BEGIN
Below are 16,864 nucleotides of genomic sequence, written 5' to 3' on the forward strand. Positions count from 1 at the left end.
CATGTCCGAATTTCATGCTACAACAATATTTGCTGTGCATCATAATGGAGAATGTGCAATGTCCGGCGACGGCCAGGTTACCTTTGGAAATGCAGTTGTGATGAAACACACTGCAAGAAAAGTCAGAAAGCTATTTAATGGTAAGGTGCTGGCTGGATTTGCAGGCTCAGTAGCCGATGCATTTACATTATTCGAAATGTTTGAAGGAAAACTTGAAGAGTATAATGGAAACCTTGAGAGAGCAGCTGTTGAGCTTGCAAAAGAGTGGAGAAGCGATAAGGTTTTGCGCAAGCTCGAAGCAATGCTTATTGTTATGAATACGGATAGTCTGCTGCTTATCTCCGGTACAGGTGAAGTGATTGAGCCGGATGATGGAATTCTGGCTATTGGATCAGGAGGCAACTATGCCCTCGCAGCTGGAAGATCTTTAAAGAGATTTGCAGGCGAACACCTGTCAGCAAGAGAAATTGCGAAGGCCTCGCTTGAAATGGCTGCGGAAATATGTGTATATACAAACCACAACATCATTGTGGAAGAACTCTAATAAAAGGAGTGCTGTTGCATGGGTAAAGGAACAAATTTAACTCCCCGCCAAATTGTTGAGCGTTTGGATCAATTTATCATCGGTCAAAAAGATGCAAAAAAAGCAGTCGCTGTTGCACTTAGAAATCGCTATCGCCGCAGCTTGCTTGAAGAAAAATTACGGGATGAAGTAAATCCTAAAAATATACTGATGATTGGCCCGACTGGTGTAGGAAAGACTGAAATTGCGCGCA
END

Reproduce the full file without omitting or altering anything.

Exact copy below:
Below are 16,864 nucleotides of genomic sequence, written 5' to 3' on the forward strand. Positions count from 1 at the left end.
CATGTCCGAATTTCATGCTACAACAATATTTGCTGTGCATCATAATGGAGAATGTGCAATGTCCGGCGACGGCCAGGTTACCTTTGGAAATGCAGTTGTGATGAAACACACTGCAAGAAAAGTCAGAAAGCTATTTAATGGTAAGGTGCTGGCTGGATTTGCAGGCTCAGTAGCCGATGCATTTACATTATTCGAAATGTTTGAAGGAAAACTTGAAGAGTATAATGGAAACCTTGAGAGAGCAGCTGTTGAGCTTGCAAAAGAGTGGAGAAGCGATAAGGTTTTGCGCAAGCTCGAAGCAATGCTTATTGTTATGAATACGGATAGTCTGCTGCTTATCTCCGGTACAGGTGAAGTGATTGAGCCGGATGATGGAATTCTGGCTATTGGATCAGGAGGCAACTATGCCCTCGCAGCTGGAAGATCTTTAAAGAGATTTGCAGGCGAACACCTGTCAGCAAGAGAAATTGCGAAGGCCTCGCTTGAAATGGCTGCGGAAATATGTGTATATACAAACCACAACATCATTGTGGAAGAACTCTAATAAAAGGAGTGCTGTTGCATGGGTAAAGGAACAAATTTAACTCCCCGCCAAATTGTTGAGCGTTTGGATCAATTTATCATCGGTCAAAAAGATGCAAAAAAAGCAGTCGCTGTTGCACTTAGAAATCGCTATCGCCGCAGCTTGCTTGAAGAAAAATTACGGGATGAAGTAAATCCTAAAAATATACTGATGATTGGCCCGACTGGTGTAGGAAAGACTGAAATTGCGCGCA